Keeping calm in Dungu
By Brigitte Génier
Murielle Pallares (BSocSc ’05) never expected to be living in the Democratic Republic of Congo six years after graduating from the University of Ottawa.
A political science graduate and Montreal native, Pallares was hired by United Nations Organization Stabilization Mission in the Democratic Republic of Congo (MONUSCO) in 2011 as a disarmament, demobilization, repatriation, reintegration and resettlement (DDR/RR) officer in Goma, where she helped repatriate soldiers involved in illegal foreign armed groups and their dependents back to their home countries.
In March 2014, she was transferred to Dungu to work for UNICEF as a child protection officer.
“I’ve always believed in the power of children within any society. I jumped at the chance to work with an international organization, to learn about a completely new culture and adapt to its customs,” she explains.
Although Pallares is very passionate about her work, living in a foreign country has taken a certain amount of adjusting.
“There is no such thing as a typical work day when you live in the DR of Congo, especially in the east where a variety of rebel-armed groups are making their way through,” she says.
Her day can include anything from an eight-hour drive on muddy roads to reach villages or a helicopter ride to air-drop disarmament, demobilization and repatriation leaflets, to participating in diplomatic mediation or meetings.
There is certainly no time for her to get bored.
As part of her work, Pallares often travels into the field to rescue children who’ve been abducted by rebel-armed groups. One particular time, she was involved in discussions with a rebel group commander of the Lord’s Resistance Army (LRA), trying to convince him to release hidden child soldiers.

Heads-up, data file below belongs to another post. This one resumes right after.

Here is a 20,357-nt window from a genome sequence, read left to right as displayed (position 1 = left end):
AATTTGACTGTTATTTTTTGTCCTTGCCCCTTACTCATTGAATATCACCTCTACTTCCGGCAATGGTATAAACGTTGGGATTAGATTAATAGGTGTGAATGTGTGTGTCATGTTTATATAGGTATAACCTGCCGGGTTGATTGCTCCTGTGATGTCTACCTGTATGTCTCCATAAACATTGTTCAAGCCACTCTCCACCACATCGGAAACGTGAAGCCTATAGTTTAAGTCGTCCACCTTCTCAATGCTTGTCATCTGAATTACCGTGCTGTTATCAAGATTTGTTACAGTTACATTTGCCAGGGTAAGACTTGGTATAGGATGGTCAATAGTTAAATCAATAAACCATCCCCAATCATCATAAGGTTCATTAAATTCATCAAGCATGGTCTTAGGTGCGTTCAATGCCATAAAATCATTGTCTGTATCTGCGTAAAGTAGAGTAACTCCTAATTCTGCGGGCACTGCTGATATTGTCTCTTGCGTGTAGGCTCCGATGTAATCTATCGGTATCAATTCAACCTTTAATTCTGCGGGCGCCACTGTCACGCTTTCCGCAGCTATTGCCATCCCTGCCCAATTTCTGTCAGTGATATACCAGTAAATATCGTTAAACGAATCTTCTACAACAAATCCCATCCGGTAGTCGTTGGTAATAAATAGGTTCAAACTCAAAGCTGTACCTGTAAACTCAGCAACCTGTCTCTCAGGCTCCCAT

After being freed, one of the girls travelled back with Pallares in her vehicle.
“Once she got in, she gasped with excitement upon seeing an orange. She hadn’t eaten an orange in years. It’s moments like these that remind me of how lucky I am,” says Pallares.
It’s not just people with guns that Pallares has to be wary of in the DR of Congo. The wildlife can also pose a serious threat.
“Learning to watch out for venomous snakes like black mambas has been challenging. I always need to be on the lookout for danger and to be aware of my surroundings. Despite this, the joy of seeing a family of hippopotamus on a daily basis makes up for any potentially life-threatening moments.”
As an alumna of the Faculty of Social Sciences, Pallares has very fond memories of her time on campus.
She says classes on topics like ethics in politics and international development, special lectures by distinguished guests such as retired lieutenant-general Roméo Dallaire and Stephen Lewis, a former UN Special Envoy for HIV/AIDS in Africa, as well as the opportunity to participate in a humanitarian trip during her studies helped turn her passion for international development into a career.
“The dynamism and rich environment of the political science classroom, where so many ideas are shared, the multicultural nature of the campus and the openness of professors to discuss any issue have led me to where I am today. My education taught me how to adapt quickly to new environments and how to be patient—very important skills in my line of work,” she says.
Pallares says her proudest moment was when she repatriated some young mothers with their children to their countries of origin.
“These children were abducted from their families and spent years living in the bush. It was a new beginning for them,” she says. “However, when I see happy children, particularly girls, going to school, it’s certainly a close second!”
When asked what’s next for her, she responds, “I’ve learned to never expect a clear future when working with an international organization. There are always surprises and new countries to discover.”
Although her work can be exhausting and is certainly never done, Pallares still finds the time to return home to Montreal, to relax and to regroup. And, of course, a jar of one of her favourite comfort foods, Nutella, always helps, she says.
Murielle Pallares in the field in Goma, Democratic Republic of Congo. The writing on her T-shirt means “no more Kadogos” (the local term for child soldiers).